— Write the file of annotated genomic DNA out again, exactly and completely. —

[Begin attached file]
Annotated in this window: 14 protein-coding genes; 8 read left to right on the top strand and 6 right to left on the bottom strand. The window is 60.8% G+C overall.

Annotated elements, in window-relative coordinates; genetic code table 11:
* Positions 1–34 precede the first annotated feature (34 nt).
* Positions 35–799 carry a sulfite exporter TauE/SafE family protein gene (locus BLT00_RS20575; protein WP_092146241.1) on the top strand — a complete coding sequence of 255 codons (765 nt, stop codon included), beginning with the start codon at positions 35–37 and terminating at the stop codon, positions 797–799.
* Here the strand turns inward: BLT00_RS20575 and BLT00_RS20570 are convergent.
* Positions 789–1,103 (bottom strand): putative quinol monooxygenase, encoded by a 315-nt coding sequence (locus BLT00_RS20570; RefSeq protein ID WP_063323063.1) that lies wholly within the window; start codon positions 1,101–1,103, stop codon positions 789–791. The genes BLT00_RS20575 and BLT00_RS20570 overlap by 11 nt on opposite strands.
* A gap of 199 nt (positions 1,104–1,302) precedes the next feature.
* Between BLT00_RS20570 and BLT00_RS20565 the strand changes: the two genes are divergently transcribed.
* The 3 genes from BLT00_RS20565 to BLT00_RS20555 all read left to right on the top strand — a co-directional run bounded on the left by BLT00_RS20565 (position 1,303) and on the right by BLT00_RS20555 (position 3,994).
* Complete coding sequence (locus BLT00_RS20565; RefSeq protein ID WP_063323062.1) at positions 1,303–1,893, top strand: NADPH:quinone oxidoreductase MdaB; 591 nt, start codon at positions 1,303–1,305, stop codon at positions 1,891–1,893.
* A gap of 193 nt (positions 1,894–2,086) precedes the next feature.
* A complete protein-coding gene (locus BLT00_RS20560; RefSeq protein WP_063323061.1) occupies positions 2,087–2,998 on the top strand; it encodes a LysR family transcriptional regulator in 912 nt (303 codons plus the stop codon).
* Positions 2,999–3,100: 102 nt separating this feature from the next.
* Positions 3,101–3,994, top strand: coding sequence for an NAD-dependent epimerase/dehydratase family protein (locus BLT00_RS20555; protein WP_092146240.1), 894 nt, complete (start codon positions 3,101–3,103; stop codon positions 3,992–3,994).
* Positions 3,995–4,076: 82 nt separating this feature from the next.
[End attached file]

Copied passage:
Annotated in this window: 14 protein-coding genes; 8 read left to right on the top strand and 6 right to left on the bottom strand. The window is 60.8% G+C overall.

Annotated elements, in window-relative coordinates; genetic code table 11:
* Positions 1–34 precede the first annotated feature (34 nt).
* Positions 35–799 carry a sulfite exporter TauE/SafE family protein gene (locus BLT00_RS20575; protein WP_092146241.1) on the top strand — a complete coding sequence of 255 codons (765 nt, stop codon included), beginning with the start codon at positions 35–37 and terminating at the stop codon, positions 797–799.
* Here the strand turns inward: BLT00_RS20575 and BLT00_RS20570 are convergent.
* Positions 789–1,103 (bottom strand): putative quinol monooxygenase, encoded by a 315-nt coding sequence (locus BLT00_RS20570; RefSeq protein ID WP_063323063.1) that lies wholly within the window; start codon positions 1,101–1,103, stop codon positions 789–791. The genes BLT00_RS20575 and BLT00_RS20570 overlap by 11 nt on opposite strands.
* A gap of 199 nt (positions 1,104–1,302) precedes the next feature.
* Between BLT00_RS20570 and BLT00_RS20565 the strand changes: the two genes are divergently transcribed.
* The 3 genes from BLT00_RS20565 to BLT00_RS20555 all read left to right on the top strand — a co-directional run bounded on the left by BLT00_RS20565 (position 1,303) and on the right by BLT00_RS20555 (position 3,994).
* Complete coding sequence (locus BLT00_RS20565; RefSeq protein ID WP_063323062.1) at positions 1,303–1,893, top strand: NADPH:quinone oxidoreductase MdaB; 591 nt, start codon at positions 1,303–1,305, stop codon at positions 1,891–1,893.
* A gap of 193 nt (positions 1,894–2,086) precedes the next feature.
* A complete protein-coding gene (locus BLT00_RS20560; RefSeq protein WP_063323061.1) occupies positions 2,087–2,998 on the top strand; it encodes a LysR family transcriptional regulator in 912 nt (303 codons plus the stop codon).
* Positions 2,999–3,100: 102 nt separating this feature from the next.
* Positions 3,101–3,994, top strand: coding sequence for an NAD-dependent epimerase/dehydratase family protein (locus BLT00_RS20555; protein WP_092146240.1), 894 nt, complete (start codon positions 3,101–3,103; stop codon positions 3,992–3,994).
* Positions 3,995–4,076: 82 nt separating this feature from the next.